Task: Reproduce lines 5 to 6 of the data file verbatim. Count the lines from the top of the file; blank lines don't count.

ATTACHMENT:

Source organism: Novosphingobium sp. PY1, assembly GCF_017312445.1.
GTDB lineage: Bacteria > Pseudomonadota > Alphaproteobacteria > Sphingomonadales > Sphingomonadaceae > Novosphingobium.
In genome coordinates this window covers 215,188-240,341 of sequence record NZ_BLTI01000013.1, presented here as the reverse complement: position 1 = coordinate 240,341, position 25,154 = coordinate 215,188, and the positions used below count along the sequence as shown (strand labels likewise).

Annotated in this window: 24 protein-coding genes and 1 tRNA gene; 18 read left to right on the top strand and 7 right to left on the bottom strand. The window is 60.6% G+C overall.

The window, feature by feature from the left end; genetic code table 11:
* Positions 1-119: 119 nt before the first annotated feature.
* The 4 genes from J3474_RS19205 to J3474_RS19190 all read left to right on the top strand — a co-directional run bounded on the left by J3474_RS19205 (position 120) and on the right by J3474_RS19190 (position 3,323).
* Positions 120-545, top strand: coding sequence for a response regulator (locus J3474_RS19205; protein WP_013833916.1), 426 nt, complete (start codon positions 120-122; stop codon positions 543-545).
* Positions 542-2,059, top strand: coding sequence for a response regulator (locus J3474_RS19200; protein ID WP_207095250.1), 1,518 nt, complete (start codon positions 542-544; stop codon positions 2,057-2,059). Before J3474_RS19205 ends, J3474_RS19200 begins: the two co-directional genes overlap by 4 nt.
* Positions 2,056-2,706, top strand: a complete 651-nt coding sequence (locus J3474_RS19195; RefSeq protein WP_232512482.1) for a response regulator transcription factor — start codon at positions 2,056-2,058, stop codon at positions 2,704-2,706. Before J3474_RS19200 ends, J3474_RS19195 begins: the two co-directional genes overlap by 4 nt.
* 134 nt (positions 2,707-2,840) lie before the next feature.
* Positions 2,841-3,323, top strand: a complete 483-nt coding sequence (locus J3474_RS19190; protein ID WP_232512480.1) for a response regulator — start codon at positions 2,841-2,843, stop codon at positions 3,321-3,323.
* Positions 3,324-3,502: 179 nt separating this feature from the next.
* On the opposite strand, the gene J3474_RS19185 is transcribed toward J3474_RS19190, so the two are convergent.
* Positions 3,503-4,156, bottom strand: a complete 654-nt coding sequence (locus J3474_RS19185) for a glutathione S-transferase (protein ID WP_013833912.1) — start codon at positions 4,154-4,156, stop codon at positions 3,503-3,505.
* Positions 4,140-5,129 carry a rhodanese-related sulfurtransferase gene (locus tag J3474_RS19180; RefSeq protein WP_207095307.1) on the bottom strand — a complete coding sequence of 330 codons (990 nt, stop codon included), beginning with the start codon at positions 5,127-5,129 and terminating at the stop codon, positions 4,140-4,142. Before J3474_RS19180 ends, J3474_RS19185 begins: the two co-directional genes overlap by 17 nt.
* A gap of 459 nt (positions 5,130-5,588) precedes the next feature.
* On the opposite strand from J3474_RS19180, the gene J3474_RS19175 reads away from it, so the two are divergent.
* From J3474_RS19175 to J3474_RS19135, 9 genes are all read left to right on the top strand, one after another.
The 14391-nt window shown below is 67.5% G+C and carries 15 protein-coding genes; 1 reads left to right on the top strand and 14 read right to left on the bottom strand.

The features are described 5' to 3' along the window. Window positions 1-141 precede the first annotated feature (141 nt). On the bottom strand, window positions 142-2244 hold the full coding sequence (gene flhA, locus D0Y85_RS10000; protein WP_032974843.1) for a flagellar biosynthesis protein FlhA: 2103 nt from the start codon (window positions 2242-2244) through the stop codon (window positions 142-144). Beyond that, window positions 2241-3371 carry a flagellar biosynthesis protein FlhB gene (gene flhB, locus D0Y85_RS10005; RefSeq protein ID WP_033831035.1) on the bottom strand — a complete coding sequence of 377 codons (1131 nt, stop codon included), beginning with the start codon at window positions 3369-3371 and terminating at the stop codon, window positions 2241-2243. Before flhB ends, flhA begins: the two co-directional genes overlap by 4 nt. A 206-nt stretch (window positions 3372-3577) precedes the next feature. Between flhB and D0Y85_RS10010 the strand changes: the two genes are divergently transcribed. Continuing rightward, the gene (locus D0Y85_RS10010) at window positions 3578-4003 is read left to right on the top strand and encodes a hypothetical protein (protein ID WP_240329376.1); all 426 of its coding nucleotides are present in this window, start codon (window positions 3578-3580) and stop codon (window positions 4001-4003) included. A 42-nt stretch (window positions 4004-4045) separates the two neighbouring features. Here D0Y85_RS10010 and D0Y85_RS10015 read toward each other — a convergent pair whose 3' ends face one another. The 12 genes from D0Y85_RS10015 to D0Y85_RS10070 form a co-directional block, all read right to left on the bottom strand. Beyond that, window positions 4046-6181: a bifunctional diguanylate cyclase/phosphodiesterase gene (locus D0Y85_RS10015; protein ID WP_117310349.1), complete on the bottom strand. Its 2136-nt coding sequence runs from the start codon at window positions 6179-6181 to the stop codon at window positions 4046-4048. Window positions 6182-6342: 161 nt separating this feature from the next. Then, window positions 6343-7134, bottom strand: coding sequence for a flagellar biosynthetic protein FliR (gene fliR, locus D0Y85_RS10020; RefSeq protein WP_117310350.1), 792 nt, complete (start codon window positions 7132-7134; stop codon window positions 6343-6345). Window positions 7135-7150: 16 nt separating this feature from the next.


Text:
The window, feature by feature from the left end; genetic code table 11:
* Positions 1-119: 119 nt before the first annotated feature.